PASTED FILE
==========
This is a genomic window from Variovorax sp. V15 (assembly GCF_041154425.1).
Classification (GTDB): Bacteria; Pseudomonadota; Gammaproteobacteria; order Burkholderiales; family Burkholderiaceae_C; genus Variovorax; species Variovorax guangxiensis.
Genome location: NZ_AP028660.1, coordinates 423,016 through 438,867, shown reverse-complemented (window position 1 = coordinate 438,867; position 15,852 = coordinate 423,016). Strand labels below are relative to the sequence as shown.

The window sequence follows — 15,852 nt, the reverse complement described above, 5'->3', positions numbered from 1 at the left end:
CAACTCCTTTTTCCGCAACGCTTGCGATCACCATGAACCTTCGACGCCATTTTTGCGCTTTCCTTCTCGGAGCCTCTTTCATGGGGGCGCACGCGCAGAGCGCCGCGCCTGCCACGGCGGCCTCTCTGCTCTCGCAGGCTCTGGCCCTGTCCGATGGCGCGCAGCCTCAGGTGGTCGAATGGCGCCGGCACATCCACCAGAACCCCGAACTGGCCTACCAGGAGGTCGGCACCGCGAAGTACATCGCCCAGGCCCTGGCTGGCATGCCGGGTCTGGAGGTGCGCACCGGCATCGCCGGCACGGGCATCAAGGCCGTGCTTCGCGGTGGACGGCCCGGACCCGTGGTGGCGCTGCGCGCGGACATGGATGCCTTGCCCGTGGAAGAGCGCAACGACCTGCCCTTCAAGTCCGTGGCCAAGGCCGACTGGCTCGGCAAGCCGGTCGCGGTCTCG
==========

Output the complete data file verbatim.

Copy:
This is a genomic window from Variovorax sp. V15 (assembly GCF_041154425.1).
Classification (GTDB): Bacteria; Pseudomonadota; Gammaproteobacteria; order Burkholderiales; family Burkholderiaceae_C; genus Variovorax; species Variovorax guangxiensis.
Genome location: NZ_AP028660.1, coordinates 423,016 through 438,867, shown reverse-complemented (window position 1 = coordinate 438,867; position 15,852 = coordinate 423,016). Strand labels below are relative to the sequence as shown.

The window sequence follows — 15,852 nt, the reverse complement described above, 5'->3', positions numbered from 1 at the left end:
CAACTCCTTTTTCCGCAACGCTTGCGATCACCATGAACCTTCGACGCCATTTTTGCGCTTTCCTTCTCGGAGCCTCTTTCATGGGGGCGCACGCGCAGAGCGCCGCGCCTGCCACGGCGGCCTCTCTGCTCTCGCAGGCTCTGGCCCTGTCCGATGGCGCGCAGCCTCAGGTGGTCGAATGGCGCCGGCACATCCACCAGAACCCCGAACTGGCCTACCAGGAGGTCGGCACCGCGAAGTACATCGCCCAGGCCCTGGCTGGCATGCCGGGTCTGGAGGTGCGCACCGGCATCGCCGGCACGGGCATCAAGGCCGTGCTTCGCGGTGGACGGCCCGGACCCGTGGTGGCGCTGCGCGCGGACATGGATGCCTTGCCCGTGGAAGAGCGCAACGACCTGCCCTTCAAGTCCGTGGCCAAGGCCGACTGGCTCGGCAAGCCGGTCGCGGTCTCG